Posts Tagged ‘games’

We know that sitting in front of a computer, laptop, tablet, video game or TV robs our children (and us!) of Playgroundtime that could be spent moving, playing or creating. It contributes to the obesity rate and encourages all of us to be “couch potatoes”.
According to the Kaiser Family Foundation, kids ages 8-18 now spend, on average, a whopping 7.5 hours in front of a screen for entertainment each day, 4.5 of which are spent watching TV. Over a year, that adds up to 114 full days watching a screen for fun.
Think about that – children are spending almost as much time in front of a screen as some of us spend during our work day. Wow! The 11-14 age group spends the most time in front of screens with their total reaching 9 hours per day! Five of these hours are spent watching television. Visit this website for a great infographic which shares information about each age group and their screen time averages. http://makinghealtheasier.org/getmoving

Get outside, have fun and move! How can we encourage our youth to become more active this summer?

• Limit total screen time to 1-2 hours per day.
• Involve your child in planning their day – ask them what activities they like to do and make some suggestions.
• Provide creative activities for your child to enjoy – think pens, paper, paint, modeling clay, or art and craft projects.
• Send the kids outside to play – try balls, bikes, skateboards, or sidewalk chalk.
• Resurrect some of the games you played as a kid – go outside with them and PLAY! Try soft ball, kick the can, tag, red rover, or hide-and-seek.
• Some areas offer free or low cost day camps – soccer, gymnastics, etc. – check out what is available in your area.

According to the Let’s Move website, spend time this summer encouraging your child to be active by exploring, riding, swimming or playing outside. Here are some ideas for each area:

Let’s Explore!
As a family explore parks in your area. You may find a new walking trail, play ground or nature preserve. Plan a walk around the block in your neighborhood in the evening. Be safe but encourage your child to explore their surroundings. Visit http://www.nwf.org/NatureFind.aspx to locate a new area to explore.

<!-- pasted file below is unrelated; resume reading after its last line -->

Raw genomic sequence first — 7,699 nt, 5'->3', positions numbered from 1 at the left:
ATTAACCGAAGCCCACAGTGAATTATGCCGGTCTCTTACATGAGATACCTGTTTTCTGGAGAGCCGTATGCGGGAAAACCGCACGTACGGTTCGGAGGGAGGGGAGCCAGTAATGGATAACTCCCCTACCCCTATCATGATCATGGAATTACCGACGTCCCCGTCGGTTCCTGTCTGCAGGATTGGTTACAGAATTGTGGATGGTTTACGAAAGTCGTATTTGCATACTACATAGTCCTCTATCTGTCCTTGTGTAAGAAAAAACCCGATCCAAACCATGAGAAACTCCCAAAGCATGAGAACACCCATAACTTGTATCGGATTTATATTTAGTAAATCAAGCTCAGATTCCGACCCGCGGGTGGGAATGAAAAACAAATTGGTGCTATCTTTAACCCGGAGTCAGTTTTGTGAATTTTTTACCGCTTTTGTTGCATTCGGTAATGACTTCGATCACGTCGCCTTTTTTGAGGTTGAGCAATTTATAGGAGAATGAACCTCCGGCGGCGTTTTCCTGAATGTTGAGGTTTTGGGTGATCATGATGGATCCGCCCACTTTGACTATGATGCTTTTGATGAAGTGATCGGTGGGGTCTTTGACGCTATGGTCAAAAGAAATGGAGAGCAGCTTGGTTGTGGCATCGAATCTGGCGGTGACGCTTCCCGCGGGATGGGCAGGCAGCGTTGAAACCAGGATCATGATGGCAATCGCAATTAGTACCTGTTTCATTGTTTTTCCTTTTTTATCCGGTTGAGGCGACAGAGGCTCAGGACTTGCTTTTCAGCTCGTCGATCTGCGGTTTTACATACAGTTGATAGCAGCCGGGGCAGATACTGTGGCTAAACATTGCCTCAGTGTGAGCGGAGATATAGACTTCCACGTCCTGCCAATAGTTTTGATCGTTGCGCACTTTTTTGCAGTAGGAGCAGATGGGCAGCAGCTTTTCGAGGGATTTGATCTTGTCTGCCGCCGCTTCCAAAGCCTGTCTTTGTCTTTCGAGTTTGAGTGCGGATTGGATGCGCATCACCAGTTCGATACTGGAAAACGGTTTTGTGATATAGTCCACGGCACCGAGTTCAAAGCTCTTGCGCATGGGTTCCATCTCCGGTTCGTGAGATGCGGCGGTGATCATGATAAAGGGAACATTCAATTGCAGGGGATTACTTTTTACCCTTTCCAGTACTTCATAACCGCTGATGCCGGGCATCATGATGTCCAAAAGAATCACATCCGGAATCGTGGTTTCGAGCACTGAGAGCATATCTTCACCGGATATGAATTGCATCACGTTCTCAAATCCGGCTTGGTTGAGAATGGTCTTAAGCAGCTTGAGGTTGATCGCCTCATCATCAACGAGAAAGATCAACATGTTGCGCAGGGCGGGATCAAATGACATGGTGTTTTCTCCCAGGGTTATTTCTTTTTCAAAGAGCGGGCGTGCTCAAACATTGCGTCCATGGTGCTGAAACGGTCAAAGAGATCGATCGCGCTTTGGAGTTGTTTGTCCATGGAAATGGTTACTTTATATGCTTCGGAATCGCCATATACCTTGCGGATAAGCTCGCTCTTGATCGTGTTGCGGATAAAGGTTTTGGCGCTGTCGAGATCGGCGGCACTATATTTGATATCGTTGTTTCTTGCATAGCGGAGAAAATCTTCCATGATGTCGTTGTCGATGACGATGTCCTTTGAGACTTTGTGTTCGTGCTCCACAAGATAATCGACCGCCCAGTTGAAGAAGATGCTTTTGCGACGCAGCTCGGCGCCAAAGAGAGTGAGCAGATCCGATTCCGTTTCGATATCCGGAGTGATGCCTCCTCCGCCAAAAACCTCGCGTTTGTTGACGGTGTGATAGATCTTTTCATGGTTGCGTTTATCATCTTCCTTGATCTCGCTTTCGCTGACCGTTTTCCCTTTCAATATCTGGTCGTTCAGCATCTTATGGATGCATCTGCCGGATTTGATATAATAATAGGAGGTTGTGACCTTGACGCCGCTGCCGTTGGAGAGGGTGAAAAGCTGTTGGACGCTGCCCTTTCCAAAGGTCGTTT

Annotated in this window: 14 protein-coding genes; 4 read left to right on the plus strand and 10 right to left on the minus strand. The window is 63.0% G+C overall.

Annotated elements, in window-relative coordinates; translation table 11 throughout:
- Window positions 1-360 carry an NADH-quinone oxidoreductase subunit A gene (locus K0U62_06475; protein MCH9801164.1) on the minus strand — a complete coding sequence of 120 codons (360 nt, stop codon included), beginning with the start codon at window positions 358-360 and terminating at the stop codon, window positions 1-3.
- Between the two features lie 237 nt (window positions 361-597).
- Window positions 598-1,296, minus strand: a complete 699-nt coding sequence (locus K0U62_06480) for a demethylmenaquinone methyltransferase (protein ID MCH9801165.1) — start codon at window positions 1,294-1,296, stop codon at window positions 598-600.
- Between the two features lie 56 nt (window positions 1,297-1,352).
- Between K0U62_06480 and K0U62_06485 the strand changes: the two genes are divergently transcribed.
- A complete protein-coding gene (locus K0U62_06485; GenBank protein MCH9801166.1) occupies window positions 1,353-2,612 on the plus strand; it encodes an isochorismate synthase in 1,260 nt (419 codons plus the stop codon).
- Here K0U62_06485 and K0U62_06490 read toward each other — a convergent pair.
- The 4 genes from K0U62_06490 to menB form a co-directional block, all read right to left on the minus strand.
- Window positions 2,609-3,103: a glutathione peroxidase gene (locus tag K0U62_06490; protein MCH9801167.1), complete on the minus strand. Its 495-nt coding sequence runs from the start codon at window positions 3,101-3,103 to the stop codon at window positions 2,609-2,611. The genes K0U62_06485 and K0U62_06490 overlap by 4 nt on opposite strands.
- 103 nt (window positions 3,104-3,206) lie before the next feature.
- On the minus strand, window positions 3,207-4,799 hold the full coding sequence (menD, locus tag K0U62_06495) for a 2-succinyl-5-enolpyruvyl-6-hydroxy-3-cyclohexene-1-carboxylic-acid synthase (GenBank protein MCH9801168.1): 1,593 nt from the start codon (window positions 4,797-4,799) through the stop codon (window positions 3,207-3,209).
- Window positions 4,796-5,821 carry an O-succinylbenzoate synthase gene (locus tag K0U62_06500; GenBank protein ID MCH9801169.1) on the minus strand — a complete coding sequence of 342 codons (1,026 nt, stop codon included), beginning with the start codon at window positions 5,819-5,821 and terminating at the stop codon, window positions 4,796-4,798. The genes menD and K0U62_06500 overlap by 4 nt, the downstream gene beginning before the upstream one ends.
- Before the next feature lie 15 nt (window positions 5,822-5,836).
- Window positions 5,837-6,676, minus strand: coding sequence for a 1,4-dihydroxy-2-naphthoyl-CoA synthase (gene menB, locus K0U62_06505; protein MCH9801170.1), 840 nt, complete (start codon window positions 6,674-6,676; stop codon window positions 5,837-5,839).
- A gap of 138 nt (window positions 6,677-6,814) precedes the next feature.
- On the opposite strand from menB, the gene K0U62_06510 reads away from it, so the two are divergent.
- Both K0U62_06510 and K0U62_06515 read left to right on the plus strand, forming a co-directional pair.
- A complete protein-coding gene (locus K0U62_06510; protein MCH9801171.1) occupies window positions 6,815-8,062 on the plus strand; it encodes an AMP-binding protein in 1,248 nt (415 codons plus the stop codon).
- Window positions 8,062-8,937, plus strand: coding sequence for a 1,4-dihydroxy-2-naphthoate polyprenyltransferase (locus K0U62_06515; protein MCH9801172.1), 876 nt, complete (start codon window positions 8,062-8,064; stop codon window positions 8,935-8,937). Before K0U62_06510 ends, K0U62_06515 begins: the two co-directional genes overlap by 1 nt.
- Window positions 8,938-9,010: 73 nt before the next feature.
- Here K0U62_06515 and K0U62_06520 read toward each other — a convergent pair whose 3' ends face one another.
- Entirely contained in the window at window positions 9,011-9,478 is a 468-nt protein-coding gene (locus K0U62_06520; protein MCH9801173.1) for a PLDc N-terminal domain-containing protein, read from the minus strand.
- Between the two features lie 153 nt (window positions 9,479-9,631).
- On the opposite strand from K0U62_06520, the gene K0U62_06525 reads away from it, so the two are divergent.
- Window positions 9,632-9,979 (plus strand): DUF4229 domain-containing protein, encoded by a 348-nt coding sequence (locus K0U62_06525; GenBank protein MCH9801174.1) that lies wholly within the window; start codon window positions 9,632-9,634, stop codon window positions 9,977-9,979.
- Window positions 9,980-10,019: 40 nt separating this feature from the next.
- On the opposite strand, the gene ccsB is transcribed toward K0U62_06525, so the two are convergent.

Let’s Ride!
Pump up those bike tires, grab your bike helmet and check those brakes. Enjoy a family bike ride either in your neighborhood or on a bike path. Many bike paths are available so explore a new one today. Find one of the many rails-to-trails for a smooth bike ride through nature.
Let’s Swim!
Find a safe spot to swim. Lifeguards save lives so select a pool or swimming area carefully. Remember to wear sun protection while in the sun.

Let’s Play!
Look for a playground in your area. Perhaps you can plan a day to visit a play area near your home. Pack a picnic lunch and play! For play spaces near you, visit http://mapofplay.kaboom.org/playspaces/new

Remember to have fun this summer and encourage your family (kids and adults) to get outside and play! Get creative and reduce that screen time to one hour per day.

Sources: http://makinghealtheasier.org/getmoving

Author: Michelle Treber, Family and Consumer Sciences Educator, Ohio State University Extension, Pickaway County, Heart of Ohio EERA treber.1@osu.edu

Reviewer: Marilyn Rabe, Family and Consumer Sciences Educator, Ohio State University Extension, Franklin County, Heart of Ohio EERA rabe.9@osu.edu

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Playing GamesDo you remember any these games? Red Rover, Simon Says, Hop Scotch, Four Square, Kick- the- Can, Hide-and-Seek, Tether Ball or Tag? I recently asked my sister about the games we played as kids. She quickly fired off the names of these games for me. We have many fond memories of playing outside, especially in the summer, from the time we got up to dusk or dark.
We had a TV of course but our main source of entertainment was being outside and playing with the kids in the neighborhood and our siblings. We created games, enjoyed friendly competition, and learned about teamwork by playing together.

Being physically active helps us feel better, burns calories and can contribute to a sense of well being. Now is a great time to explore ways that you and your family can be more physically active.
Here are a few suggestions you can try:
• Take family walks in the evening after dinner.
• Play tag, hop scotch or kick-the-can with your kids or grandchildren.
• Dance to your favorite music.
• Plant a family garden.

Play a Game
• Limit screen time to two hours or less each day. This includes TV, computers, cell phones, and video games.
• Exercise while watching TV. Challenge family members to stretch and move during commercials or during the program.